Paddlers offer final, tearful toast to Wildcat Park
Tippecanoe County will give up a lease on the popular canoe spot after this weekend. The Indiana DNR isn’t sure who will take care of Wildcat Park in 2023 and beyond. Paddlers ask: Why let it go?
Thanks the Long Center for the Performing Arts for sponsoring today’s edition. The Long Center invites you to Dragons & Mythical Beasts, featuring a magical world of myths and legends in this fantastical new show for all the family. Coming March 24 to the historic downtown theater. For tickets and more, check out longpac.org/events/dragons-mythical-beasts
ONE LAST VISIT TO WILDCAT PARK?
Freshly muddy from the path to the Wildcat Creek’s banks, a slip-and-slide trek Thursday that required canoe paddles doubling as walking sticks for the occasion, a dozen paddlers kicked muck from their boots and toasted good times, lost causes and what Garry “Muskrat” Hill figured was one last look around Wildcat Park.
“It doesn’t make a lot of sense to any of us, what’s coming,” Hill, founder of Muskrat’s Wildcat Creek Expeditions and organizer of the annual Indiana Paddlers Rendezvous at the park, said.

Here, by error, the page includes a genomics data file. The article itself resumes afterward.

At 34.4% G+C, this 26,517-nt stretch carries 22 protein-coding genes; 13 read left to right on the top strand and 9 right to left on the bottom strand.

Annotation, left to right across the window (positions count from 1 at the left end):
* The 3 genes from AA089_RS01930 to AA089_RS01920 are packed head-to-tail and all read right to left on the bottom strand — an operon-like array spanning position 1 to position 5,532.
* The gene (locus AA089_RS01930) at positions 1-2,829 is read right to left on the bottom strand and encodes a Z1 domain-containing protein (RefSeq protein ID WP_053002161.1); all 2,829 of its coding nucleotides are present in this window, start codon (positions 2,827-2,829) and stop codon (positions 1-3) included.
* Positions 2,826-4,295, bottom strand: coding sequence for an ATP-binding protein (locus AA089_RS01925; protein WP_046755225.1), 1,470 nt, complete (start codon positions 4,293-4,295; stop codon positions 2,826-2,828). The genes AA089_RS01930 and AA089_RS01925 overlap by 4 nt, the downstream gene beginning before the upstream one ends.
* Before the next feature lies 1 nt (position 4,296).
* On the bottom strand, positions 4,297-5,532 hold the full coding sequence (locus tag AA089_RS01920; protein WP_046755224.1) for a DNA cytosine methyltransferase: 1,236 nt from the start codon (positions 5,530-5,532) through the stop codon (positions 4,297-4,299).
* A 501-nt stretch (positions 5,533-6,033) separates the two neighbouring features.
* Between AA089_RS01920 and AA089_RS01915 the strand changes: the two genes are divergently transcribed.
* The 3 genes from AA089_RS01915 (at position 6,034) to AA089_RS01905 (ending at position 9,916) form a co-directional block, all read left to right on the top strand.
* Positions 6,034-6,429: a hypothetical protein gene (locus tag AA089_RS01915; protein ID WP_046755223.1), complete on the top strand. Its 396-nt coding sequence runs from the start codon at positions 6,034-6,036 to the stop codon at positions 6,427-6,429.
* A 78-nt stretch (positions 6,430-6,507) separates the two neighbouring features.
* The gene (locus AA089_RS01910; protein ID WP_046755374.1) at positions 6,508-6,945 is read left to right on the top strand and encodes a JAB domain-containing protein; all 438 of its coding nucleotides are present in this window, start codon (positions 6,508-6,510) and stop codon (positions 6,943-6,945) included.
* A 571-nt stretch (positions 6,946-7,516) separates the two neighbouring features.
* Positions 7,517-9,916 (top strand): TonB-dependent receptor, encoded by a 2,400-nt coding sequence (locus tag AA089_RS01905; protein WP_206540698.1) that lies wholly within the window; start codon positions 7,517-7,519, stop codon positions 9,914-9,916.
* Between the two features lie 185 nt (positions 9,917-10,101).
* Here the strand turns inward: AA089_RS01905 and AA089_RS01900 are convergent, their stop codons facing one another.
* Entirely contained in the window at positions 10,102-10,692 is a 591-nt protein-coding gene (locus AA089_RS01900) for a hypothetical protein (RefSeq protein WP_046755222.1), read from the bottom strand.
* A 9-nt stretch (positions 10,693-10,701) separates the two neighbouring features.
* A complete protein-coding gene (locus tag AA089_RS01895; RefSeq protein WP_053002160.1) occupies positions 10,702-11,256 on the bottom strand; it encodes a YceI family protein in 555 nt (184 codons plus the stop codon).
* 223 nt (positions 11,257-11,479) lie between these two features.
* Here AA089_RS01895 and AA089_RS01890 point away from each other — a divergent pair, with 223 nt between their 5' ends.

“We all just needed one last visit,” Hill said, “no matter what happens next.”
Since the mid-‘80s, shortly after residents fended off efforts to dam the Wildcat Creek to make a reservoir east of Lafayette, Wildcat Park has been among the prime put-in and take-out spots for paddlers. And the 53-acre park off Eisenhower Road has been among Tippecanoe County’s most attractive – albeit, often most dangerous – swimming holes.
In late 2021, the Tippecanoe County Parks Board gave the Indiana Department of Natural Resources a one-year notice: After 2022, the county wouldn’t re-up its lease and no longer would manage the park, as it had since 1986.
Since then, the DNR – which owns the property – hasn’t found a replacement to oversee the park when the calendar changes Sunday to 2023.